In December 2020, Dallas-based Tenet Healthcare reached a deal to acquire 45 ASCs from Nashville, Tenn.-based SurgCenter Development for $1.1 billion, intensifying the efforts of major ASC management companies and private equity-backed platforms to drive consolidation in the industry.
The majority of ASCs remain physician-owned, according to data from Global Healthcare Advisors. Yet, as the industry faces cost pressures from the COVID-19 pandemic, consolidation platforms, PE firms and health systems are stepping in to acquire centers to diversify their risk and add to their yearly revenues. Each ownership model touts an array of benefits, and no one model is better than the other.
Consolidation pressures in the ASC industry have existed for years, but are starting to increase as companies, firms and hospitals recognize the value of the thriving ancillary and aim to get ahead of the accelerated and sustained shift to the outpatient setting.
A Tenet spokesperson elaborated on the company's deal and the greater guiding principles behind United Surgical Partners International's shift to the ASC industry: "The ambulatory surgery industry is incredibly fragmented, with USPI owning a very small portion. For patients and physicians alike, our ASCs offer a smaller, more intimate setting that is localized to the needs of each community. Importantly, ASCs have the critical benefit of lowering the overall cost of care for patients and the healthcare system as a whole."
Yet, physician owners take pride in their practice and business, and for some owners, independence remains the only model they'd see themselves practice in.
Note: Responses were edited for style and content.
Question: How will your practice compete with growing ASC management companies?
Robert S. Bray Jr., MD, neurological spine surgeon and founding director of Newport Beach, Calif.-based DISC Sports & Spine Center: While the chain acquisition of surgical centers has caused notable consolidation, there remain several significant advantages to an independent center. In the higher-acuity market, such as spine and joint, the ability to maintain your own quality protocols and personalized service is a significant plus to the patient population. While the major purchasing power and contracts of the large chain are certainly a plus, those physicians lose controlling interest and give up secondary management fees.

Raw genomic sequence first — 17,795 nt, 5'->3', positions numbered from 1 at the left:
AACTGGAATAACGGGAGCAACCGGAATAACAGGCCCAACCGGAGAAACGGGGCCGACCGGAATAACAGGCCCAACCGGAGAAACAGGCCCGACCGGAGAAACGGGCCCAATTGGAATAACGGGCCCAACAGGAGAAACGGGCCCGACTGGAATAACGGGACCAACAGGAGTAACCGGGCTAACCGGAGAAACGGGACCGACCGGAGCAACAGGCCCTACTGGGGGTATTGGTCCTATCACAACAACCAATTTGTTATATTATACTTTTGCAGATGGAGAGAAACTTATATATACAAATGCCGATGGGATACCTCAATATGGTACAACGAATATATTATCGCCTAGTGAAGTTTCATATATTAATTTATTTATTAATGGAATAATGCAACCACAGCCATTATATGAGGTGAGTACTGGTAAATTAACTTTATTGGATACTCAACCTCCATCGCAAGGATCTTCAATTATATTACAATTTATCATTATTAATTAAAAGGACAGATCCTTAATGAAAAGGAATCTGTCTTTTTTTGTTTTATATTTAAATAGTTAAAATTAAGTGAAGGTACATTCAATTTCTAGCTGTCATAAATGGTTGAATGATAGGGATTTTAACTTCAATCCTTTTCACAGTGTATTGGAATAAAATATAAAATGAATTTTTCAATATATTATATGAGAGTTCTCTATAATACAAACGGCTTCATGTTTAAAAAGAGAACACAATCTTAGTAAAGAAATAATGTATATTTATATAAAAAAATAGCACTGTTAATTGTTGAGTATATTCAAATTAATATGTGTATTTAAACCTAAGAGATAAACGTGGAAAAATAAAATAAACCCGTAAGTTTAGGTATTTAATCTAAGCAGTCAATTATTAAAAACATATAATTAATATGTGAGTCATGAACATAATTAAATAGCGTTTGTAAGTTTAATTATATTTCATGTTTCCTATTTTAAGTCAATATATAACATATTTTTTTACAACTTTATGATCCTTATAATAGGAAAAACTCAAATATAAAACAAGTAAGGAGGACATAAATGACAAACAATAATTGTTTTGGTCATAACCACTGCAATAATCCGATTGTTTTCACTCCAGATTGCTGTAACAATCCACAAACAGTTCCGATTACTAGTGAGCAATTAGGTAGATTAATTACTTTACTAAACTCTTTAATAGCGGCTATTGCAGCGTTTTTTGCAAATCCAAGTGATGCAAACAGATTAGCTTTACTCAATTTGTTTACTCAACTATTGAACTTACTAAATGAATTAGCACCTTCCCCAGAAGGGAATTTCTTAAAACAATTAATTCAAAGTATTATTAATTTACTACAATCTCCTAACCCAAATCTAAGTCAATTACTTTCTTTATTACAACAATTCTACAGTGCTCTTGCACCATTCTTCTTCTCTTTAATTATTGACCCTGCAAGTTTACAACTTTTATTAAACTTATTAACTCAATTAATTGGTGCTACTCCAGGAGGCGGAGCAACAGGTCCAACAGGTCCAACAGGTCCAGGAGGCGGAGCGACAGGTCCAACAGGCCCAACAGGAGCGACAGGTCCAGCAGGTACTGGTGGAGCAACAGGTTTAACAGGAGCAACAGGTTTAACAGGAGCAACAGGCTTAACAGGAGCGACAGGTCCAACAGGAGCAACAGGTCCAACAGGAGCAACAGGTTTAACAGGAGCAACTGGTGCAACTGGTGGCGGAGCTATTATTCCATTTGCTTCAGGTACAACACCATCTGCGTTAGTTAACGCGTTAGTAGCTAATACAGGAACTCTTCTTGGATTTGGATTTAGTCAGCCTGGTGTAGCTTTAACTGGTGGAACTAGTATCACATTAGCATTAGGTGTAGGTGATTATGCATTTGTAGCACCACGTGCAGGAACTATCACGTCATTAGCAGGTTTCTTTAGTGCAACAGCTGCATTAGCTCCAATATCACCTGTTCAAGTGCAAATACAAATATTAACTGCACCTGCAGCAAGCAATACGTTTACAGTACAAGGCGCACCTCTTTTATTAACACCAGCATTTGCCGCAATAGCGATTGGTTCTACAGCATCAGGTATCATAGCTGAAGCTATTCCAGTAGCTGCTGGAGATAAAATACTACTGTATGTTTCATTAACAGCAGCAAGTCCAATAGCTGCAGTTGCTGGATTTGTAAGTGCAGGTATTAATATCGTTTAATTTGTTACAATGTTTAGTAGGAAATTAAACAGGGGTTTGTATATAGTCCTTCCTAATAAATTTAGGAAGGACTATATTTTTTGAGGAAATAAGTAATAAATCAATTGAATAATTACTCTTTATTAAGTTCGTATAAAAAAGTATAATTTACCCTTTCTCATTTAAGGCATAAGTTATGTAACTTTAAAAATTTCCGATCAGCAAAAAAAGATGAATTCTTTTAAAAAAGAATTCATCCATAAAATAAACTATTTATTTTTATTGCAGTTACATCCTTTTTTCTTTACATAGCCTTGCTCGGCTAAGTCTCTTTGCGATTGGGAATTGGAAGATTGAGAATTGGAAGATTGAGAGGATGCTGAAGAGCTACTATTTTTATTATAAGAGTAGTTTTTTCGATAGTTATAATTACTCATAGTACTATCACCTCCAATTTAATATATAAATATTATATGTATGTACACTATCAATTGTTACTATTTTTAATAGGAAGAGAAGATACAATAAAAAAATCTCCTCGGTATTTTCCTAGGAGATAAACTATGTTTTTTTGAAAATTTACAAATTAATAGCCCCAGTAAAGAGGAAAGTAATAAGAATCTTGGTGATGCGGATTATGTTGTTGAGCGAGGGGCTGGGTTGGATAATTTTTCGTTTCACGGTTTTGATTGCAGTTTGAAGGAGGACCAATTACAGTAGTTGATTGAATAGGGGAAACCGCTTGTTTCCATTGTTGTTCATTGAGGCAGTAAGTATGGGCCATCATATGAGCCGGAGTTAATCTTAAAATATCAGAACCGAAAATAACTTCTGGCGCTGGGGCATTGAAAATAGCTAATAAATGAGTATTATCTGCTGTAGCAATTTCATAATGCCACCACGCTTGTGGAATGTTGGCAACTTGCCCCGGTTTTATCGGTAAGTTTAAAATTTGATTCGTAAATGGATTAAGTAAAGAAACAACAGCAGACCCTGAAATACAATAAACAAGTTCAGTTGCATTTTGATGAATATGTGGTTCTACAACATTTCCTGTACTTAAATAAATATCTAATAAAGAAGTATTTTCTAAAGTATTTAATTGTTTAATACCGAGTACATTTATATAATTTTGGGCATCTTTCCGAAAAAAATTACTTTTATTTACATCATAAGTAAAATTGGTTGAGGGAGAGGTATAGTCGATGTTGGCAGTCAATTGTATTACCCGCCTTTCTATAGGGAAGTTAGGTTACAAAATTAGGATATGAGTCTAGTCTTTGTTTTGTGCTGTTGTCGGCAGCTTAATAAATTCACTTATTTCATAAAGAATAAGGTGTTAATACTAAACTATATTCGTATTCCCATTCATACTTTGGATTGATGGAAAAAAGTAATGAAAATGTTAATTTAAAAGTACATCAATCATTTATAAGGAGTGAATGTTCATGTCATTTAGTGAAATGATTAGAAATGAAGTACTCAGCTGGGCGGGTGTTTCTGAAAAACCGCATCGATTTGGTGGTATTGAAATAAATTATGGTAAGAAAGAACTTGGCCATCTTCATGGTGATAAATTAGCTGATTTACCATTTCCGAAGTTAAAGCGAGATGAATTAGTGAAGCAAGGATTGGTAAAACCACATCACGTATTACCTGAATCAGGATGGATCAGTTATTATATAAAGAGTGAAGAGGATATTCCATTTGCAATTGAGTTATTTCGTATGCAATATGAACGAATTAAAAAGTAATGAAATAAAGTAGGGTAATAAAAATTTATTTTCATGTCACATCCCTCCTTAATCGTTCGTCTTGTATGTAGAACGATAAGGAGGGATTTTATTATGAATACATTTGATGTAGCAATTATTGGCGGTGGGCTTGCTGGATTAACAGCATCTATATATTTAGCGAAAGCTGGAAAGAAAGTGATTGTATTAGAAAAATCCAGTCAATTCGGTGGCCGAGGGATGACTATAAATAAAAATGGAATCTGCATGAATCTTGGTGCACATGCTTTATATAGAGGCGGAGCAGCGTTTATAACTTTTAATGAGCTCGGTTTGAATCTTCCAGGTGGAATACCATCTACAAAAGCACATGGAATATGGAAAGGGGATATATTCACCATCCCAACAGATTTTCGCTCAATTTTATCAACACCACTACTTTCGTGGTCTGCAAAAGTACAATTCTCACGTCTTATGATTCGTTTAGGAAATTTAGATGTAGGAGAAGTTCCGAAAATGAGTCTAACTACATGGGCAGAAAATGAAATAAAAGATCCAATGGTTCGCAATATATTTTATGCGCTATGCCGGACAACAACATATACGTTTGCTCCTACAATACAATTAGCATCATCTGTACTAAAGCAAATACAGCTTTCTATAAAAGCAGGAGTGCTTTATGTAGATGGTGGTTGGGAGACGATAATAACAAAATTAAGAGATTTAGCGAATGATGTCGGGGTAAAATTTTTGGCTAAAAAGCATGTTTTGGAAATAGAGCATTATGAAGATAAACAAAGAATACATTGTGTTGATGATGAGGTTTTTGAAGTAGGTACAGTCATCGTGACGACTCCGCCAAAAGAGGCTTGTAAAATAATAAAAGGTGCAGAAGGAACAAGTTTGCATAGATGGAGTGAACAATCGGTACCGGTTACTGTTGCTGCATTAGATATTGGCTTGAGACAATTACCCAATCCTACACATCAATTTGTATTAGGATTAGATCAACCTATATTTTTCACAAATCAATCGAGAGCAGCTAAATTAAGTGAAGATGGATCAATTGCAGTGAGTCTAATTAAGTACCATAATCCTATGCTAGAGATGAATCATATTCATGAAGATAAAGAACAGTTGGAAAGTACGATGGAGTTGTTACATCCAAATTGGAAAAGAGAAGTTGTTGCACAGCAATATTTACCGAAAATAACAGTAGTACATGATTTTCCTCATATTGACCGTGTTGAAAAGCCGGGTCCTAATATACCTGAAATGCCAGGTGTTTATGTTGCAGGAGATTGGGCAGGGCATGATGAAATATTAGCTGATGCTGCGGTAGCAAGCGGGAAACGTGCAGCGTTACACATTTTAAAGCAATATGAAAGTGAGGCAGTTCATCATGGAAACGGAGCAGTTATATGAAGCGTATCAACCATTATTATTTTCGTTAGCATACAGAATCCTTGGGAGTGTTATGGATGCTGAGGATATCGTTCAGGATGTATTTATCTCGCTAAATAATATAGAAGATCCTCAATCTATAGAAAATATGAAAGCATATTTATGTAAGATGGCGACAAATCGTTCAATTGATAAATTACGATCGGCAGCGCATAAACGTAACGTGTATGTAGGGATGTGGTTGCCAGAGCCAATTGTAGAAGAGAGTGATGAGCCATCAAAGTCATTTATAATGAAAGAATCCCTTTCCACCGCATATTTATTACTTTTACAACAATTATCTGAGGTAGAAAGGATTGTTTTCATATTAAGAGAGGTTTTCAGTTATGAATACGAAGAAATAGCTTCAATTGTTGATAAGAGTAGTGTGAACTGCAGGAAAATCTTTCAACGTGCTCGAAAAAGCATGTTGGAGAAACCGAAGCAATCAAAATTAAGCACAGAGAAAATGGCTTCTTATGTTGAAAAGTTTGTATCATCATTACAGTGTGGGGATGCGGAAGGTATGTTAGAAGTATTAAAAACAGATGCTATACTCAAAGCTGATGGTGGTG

Being self-administered and managed has led us to work hard to develop top talent, but has also allowed us to lead the development of our own standards and protocols. As a result, we have very broadly expanded the case possibilities and maintained the highest-quality outcomes. Not everything fits into a box; being self-administered and owned has allowed us the flexibility to adapt and respond.
We have seen, and continue to see, significant growth during the ongoing pandemic. Similarly, much of this is due to our rapid and complete development of strict protocol management, support of our employees and patients-first attitude, with the ability for a decision process that's both nimble and resolute.
I believe that, with the dedication to the obviously challenging task of running a complex ASC, the independent structure can still lead the way in innovation and standard-setting. It has certainly created an incredibly satisfying and rewarding environment for the physicians while helping us develop outstanding relations with the payers and patients.
Vincent Hayes, COO at Bradenton-based Florida Digestive Health Specialists: Private practice rewards the fundamental skills physicians acquire in their training — individual judgment, quick decision-making and collaboration. When a company is entirely owned by physicians, rather than a hospital or PE company, partners can react quickly to today's dynamic healthcare environment. Our growth reflects how well this model can work. In 10 years, we've expanded from 23 providers to more than 80 and from just a handful of offices to 26 clinic locations. When COVID-19 hit, our teams selected and launched a new telemedicine system in one weekend. And while other health systems cut physician salaries, we onboarded seven new gastroenterologists and opened two new clinics. We're able to keep operational costs low, streamline administration tasks and use our large market share to negotiate better reimbursement rates. Our patients also benefit from improved access and continuity of care.
In private practice, decision-making is in the hands of the physician partners rather than hospital leadership or a management group with a controlling stake in the practice. Often, these companies are far removed from the physician-patient relationship and the communities where providers serve. The employment model is quite different from ours, and we've heard from physicians who are having second thoughts or experiencing burnout. There are certainly pros and cons to both settings, and we always suggest physicians do thorough research about any organization before signing on the dotted line. For our part, we will continue to anticipate and adapt to upcoming healthcare changes, expand our presence in markets where there is community need, and recruit physicians who thrive on professional autonomy and ownership in a great organization. Most importantly, we will remain focused on providing outstanding patient care.